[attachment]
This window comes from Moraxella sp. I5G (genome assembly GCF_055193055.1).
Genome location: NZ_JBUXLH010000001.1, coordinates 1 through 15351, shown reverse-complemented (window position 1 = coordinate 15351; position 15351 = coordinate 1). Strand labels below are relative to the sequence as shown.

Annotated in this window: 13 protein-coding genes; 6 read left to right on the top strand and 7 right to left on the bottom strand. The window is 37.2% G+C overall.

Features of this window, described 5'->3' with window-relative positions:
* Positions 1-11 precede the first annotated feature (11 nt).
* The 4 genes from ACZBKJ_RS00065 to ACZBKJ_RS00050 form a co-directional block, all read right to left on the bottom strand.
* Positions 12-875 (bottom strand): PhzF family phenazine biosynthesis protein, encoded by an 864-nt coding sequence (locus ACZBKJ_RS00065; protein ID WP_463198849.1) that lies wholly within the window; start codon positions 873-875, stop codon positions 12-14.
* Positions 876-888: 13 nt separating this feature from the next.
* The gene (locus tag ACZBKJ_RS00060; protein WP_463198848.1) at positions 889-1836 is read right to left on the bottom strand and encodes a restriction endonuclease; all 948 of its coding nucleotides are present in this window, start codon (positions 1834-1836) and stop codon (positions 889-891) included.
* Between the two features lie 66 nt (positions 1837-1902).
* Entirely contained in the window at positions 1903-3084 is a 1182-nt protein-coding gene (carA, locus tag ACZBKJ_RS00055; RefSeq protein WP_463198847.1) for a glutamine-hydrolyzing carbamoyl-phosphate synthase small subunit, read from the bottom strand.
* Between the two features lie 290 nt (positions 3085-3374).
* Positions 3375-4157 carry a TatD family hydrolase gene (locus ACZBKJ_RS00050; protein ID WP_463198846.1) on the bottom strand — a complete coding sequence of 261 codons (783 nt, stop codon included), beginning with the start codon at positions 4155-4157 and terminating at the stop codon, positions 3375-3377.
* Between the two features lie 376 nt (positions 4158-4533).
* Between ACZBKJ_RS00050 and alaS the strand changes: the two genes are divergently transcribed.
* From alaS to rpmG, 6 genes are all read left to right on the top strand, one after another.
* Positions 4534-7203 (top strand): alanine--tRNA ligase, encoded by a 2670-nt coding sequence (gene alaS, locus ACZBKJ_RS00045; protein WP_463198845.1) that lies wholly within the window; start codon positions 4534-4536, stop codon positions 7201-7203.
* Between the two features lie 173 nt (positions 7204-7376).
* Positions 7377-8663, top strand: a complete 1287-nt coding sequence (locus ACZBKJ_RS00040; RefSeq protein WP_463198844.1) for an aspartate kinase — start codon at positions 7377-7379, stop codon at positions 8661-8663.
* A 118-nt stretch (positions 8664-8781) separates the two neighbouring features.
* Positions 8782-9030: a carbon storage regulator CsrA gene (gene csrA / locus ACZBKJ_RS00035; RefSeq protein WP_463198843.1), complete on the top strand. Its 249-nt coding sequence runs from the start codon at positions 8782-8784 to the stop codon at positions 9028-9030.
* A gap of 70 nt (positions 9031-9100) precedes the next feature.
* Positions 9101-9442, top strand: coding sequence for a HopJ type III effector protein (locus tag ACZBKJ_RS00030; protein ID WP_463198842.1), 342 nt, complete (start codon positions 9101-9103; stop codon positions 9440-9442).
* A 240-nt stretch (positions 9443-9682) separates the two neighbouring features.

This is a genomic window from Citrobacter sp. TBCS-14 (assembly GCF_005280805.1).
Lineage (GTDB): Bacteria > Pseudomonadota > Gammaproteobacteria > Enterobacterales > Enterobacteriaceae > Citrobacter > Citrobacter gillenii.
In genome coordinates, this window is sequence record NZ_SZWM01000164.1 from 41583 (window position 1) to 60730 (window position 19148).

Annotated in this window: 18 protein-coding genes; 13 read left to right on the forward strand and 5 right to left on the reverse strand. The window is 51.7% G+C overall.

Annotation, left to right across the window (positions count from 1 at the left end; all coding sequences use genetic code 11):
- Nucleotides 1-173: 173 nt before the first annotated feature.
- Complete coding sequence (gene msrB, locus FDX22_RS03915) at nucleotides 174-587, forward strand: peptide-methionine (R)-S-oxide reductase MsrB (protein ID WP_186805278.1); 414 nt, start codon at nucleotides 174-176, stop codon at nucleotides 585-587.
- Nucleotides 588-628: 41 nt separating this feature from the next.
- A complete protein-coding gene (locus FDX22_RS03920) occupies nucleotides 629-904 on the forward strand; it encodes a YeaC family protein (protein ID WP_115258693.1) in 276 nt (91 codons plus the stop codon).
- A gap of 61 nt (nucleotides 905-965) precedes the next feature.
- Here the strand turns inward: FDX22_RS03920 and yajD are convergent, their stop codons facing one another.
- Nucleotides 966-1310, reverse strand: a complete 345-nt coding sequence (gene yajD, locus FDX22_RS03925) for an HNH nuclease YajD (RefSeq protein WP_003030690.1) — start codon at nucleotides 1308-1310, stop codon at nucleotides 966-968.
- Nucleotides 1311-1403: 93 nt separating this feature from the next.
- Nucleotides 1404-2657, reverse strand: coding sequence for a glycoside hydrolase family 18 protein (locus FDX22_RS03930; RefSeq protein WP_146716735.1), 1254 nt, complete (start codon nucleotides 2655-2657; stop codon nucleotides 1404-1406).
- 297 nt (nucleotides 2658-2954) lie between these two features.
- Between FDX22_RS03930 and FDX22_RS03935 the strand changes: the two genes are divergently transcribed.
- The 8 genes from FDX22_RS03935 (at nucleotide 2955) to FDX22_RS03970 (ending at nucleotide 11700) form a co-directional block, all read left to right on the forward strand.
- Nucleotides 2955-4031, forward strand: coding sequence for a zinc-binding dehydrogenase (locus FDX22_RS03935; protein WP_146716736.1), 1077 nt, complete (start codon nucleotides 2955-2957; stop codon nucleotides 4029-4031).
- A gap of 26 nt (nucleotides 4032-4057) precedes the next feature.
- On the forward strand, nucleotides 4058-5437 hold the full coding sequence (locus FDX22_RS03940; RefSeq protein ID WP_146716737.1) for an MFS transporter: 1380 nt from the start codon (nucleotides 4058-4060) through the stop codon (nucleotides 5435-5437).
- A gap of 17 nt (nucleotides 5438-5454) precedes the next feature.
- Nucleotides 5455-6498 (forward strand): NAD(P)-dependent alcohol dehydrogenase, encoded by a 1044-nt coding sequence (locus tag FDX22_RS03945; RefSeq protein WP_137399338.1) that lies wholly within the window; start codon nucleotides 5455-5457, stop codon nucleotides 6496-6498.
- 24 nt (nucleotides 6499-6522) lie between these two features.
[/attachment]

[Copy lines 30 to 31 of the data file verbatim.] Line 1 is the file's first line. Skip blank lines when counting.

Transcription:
- Nucleotides 1-173: 173 nt before the first annotated feature.
- Complete coding sequence (gene msrB, locus FDX22_RS03915) at nucleotides 174-587, forward strand: peptide-methionine (R)-S-oxide reductase MsrB (protein ID WP_186805278.1); 414 nt, start codon at nucleotides 174-176, stop codon at nucleotides 585-587.